Approaching our high-seat of choice, we could just make out the distinctive 'groan' of a Fallow Buck in the distance. Not wasting any time, we hurried into the seat, and quickly glassed a small group of does prancing on their way through the woods. Would a buck follow them?
Time passed. We settled in, binoculars dialled in, rifle re-loaded and laying comfortably across my arm. Then, less than ten minutes in to the watch, was movement on the periphery of a ride some ninety meters from the chair. Fallow Buck!
With clear ground of only about fifteen meters to cross (of which it was indeed planning to cross given its gentle amble and lack of interest in feeding), I had to act quickly. Showing no signs of stopping, I would have to either issue a call or whistle to stop the beast, or take a calculated shot. Mentally assessing the speed and direction the buck was taking, I placed the crosshairs about a meter and a half in front of it and waited. Sure enough, a perfect view of the ‘boiler room’ presented itself and with a nice safe backdrop. Safety off, breath in, half breath out, squeeze, shot!
The buck kicked its hind legs high in the air, leapt, and darted into the woods while the echo of the shot was still ringing across the woodland. There was no distinctive “thwack!” that accompanies many a successful hit against a deer, which worried me instantly. I thought I had missed.
Reload, and wait. Peter glassed the area carefully, assessing any movement, before we climbed down to check on my fortunes.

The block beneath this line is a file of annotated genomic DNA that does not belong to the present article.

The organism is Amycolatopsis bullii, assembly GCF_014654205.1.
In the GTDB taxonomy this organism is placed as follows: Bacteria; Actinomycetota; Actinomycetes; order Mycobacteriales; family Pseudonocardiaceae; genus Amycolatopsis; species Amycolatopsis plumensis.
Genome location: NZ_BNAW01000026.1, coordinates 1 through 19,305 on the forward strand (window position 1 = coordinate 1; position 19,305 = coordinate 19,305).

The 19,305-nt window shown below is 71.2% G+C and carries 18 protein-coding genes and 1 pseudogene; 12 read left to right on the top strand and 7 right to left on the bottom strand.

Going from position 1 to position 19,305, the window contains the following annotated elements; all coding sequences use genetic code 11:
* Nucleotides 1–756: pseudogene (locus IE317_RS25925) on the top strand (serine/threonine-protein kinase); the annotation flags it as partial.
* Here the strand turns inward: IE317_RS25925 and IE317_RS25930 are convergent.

Walking the path to a DSC1 and stalking maturity requires careful and considered thought and self control. Peter began considering the target area, direction of travel, signs of disturbance on the ground and any material matter distributed from a strike and likely organ damage. I must confess my brain was thumping with the singular question – “did I get my buck!?!”
Before any considered analysis was needed, Peter spotted it, down and out for the count some way into the woods; I was delighted! Having only shot a fully-antlered Fallow buck once previously, this was to be the highlight of my stalking year thus far.
Interestingly, the tracks leading through the woodland were distinctive and pronounced. Our buck had clearly made heavy work of his last spirited dash before dropping, leaving a trail of material that could also be followed should a full follow-up have been necessary.
(Left: it's not always 'Paint and Pins' that give away the direction of travel of a deer's last dash)
So all in all, a great day out with fantastic results against two brilliant species in picturesque settings; real pleasure to take out such a beast. With that comes the transition to winter and the adjusted focus on does; as highlighted by Peter in the November Deer Stalking Almanac, (To read the Almanac Click on this link: deer-stalking-november-almanac) it is important to target the does the winter to ensure a proportionate balance throughout the woodland. To some the stalking of does may be a bit of a chore as it will not produce large trophies for the wall, but to me, any time spent stalking is enjoyable. I am looking forward to it already.
For more information about Fallow Deer Stalking follow this link: fallow-deer-stalking